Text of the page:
Thumeka is at home with her tools in the garage. Although this 20-year-old in Cape Town, South Africa, surprises friends, teachers, and her employer with her dedication to working in motor mechanics, she says, “I just love everything about it.”  Today, armed with the right skills, she’s turning her passion into a career.

Thumeka completed technical training at the College of Cape Town, a part of the country’s public technical and vocational educational training (TVET) system, in December 2015. While enrolled, she participated in Passport to Success® (PTS) life skills training. With support from Irish Aid and Caterpillar’s philanthropic organization, the Caterpillar Foundation, IYF equipped College of Cape Town to integrate PTS into its technical courses. As a result, the school can better prepare learners such as Thumeka with skills like goal setting and time management, which employers look for but job seekers often lack.

Thumeka’s interest in motor mechanics started when, as a child, she would lend her father a hand as he fixed his car at their home in Philippi township. Now Thumeka works as a motor mechanic apprentice with Imperial Technical Training Academy and Hyundai Motors in Cape Town. Her supervisor, Owen Francis, says her determination and work ethic set her apart.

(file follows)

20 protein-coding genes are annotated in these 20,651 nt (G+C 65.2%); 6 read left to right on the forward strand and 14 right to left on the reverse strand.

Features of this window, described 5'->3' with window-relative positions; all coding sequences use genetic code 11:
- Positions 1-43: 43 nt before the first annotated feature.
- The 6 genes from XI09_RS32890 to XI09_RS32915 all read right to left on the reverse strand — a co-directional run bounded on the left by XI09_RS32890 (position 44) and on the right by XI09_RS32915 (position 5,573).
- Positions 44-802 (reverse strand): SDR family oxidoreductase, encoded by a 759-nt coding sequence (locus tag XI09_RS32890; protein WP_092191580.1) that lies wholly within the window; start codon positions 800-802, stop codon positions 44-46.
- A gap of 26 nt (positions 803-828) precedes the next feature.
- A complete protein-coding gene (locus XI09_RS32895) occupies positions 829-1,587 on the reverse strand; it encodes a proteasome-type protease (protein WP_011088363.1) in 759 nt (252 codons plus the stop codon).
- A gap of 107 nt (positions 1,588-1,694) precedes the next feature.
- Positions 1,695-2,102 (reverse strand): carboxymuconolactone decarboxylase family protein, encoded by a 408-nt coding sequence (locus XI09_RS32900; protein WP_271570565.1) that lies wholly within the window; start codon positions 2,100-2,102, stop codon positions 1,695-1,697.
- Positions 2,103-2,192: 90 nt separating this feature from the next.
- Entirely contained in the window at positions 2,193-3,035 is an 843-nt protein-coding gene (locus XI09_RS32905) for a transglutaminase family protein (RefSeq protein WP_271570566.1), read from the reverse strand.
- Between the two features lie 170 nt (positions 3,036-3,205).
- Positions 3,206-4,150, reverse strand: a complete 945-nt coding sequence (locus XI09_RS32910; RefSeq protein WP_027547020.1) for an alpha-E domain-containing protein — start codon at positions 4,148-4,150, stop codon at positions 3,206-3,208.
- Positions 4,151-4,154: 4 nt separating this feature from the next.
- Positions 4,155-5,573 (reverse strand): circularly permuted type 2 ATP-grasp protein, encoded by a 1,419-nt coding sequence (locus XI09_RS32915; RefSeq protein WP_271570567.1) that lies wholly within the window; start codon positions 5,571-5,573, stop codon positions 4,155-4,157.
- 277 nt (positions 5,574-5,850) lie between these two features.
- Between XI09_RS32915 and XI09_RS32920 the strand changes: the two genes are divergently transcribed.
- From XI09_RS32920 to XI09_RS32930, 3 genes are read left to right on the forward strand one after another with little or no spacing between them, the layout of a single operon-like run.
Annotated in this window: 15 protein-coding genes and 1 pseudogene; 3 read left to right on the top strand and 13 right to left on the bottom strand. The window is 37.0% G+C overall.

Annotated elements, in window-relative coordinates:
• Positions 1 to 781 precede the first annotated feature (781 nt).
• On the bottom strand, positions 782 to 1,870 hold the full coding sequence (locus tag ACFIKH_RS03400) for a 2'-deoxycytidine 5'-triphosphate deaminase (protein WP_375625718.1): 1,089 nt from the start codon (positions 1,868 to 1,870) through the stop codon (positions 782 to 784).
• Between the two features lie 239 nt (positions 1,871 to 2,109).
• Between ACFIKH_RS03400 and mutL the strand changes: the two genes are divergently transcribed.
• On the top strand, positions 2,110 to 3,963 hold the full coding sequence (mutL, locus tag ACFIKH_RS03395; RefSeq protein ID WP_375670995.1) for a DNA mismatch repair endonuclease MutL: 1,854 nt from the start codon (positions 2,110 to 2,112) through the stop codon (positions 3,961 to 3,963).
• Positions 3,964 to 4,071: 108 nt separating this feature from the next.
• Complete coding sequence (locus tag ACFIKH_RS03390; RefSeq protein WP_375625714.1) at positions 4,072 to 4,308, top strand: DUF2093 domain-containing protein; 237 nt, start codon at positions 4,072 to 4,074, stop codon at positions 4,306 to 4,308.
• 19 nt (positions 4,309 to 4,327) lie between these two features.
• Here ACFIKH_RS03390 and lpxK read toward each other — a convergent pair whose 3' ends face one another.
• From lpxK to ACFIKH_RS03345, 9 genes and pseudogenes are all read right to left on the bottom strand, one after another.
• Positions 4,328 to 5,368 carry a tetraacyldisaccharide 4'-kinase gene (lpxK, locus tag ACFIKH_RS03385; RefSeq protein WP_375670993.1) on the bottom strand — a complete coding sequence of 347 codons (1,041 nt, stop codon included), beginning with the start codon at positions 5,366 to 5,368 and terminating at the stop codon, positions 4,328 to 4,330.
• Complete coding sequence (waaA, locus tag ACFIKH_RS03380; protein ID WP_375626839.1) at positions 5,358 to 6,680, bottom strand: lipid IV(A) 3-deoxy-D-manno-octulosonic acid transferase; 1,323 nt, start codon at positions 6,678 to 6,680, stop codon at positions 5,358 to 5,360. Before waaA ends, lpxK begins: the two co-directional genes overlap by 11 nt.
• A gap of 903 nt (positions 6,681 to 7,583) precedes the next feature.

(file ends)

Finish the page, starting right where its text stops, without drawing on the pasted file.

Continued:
“She has a clear goal in where she’s going. The way she presents herself, the way she speaks in the interviews, it’s just something different compared to other learners,” he says. Francis adds that “Thumeka communicates well and displays a mature work ethic. She is also able to set goals and prioritize very effectively … Those are the employees you are looking for in a business. They’re very rare.” 

Based on the success of Thumeka and other PTS graduates at the College of Cape Town, Irish Aid is supporting IYF to conduct detailed research over the next six months to determine how best to scale and sustain PTS across the whole public TVET college system. This work will include interviews and planning workshops with employers as well as representatives from individual colleges and the Department of Higher Education and Training. With nearly 750,000 students enrolled in South Africa’s public TVET colleges, this research has important potential to positively impact the country’s youth.